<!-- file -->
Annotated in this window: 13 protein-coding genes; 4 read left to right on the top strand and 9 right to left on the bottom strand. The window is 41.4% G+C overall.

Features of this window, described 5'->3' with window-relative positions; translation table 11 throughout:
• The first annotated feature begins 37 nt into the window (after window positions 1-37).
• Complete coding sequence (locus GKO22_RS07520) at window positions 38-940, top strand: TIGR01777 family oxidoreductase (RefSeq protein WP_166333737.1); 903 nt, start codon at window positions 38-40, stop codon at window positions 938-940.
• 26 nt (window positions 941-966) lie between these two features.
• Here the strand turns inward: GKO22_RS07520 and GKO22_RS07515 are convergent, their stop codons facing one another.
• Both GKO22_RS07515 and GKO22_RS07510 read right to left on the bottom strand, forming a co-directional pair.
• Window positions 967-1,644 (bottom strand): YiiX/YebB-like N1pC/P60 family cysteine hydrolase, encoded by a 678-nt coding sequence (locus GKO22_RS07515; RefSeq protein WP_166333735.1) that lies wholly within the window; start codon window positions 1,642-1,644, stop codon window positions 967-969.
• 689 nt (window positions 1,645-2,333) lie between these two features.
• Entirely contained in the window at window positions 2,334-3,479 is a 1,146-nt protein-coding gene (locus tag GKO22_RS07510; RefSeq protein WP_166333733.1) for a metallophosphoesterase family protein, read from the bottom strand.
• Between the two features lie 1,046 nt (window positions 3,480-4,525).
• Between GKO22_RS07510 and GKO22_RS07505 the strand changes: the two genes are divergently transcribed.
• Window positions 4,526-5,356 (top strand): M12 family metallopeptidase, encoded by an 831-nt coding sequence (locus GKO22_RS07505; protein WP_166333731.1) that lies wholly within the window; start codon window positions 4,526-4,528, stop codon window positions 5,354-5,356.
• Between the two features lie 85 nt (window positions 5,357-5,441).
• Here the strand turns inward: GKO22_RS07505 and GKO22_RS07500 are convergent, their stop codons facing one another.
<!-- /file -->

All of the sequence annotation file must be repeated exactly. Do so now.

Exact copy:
Annotated in this window: 13 protein-coding genes; 4 read left to right on the top strand and 9 right to left on the bottom strand. The window is 41.4% G+C overall.

Features of this window, described 5'->3' with window-relative positions; translation table 11 throughout:
• The first annotated feature begins 37 nt into the window (after window positions 1-37).
• Complete coding sequence (locus GKO22_RS07520) at window positions 38-940, top strand: TIGR01777 family oxidoreductase (RefSeq protein WP_166333737.1); 903 nt, start codon at window positions 38-40, stop codon at window positions 938-940.
• 26 nt (window positions 941-966) lie between these two features.
• Here the strand turns inward: GKO22_RS07520 and GKO22_RS07515 are convergent, their stop codons facing one another.
• Both GKO22_RS07515 and GKO22_RS07510 read right to left on the bottom strand, forming a co-directional pair.
• Window positions 967-1,644 (bottom strand): YiiX/YebB-like N1pC/P60 family cysteine hydrolase, encoded by a 678-nt coding sequence (locus GKO22_RS07515; RefSeq protein WP_166333735.1) that lies wholly within the window; start codon window positions 1,642-1,644, stop codon window positions 967-969.
• 689 nt (window positions 1,645-2,333) lie between these two features.
• Entirely contained in the window at window positions 2,334-3,479 is a 1,146-nt protein-coding gene (locus tag GKO22_RS07510; RefSeq protein WP_166333733.1) for a metallophosphoesterase family protein, read from the bottom strand.
• Between the two features lie 1,046 nt (window positions 3,480-4,525).
• Between GKO22_RS07510 and GKO22_RS07505 the strand changes: the two genes are divergently transcribed.
• Window positions 4,526-5,356 (top strand): M12 family metallopeptidase, encoded by an 831-nt coding sequence (locus GKO22_RS07505; protein WP_166333731.1) that lies wholly within the window; start codon window positions 4,526-4,528, stop codon window positions 5,354-5,356.
• Between the two features lie 85 nt (window positions 5,357-5,441).
• Here the strand turns inward: GKO22_RS07505 and GKO22_RS07500 are convergent, their stop codons facing one another.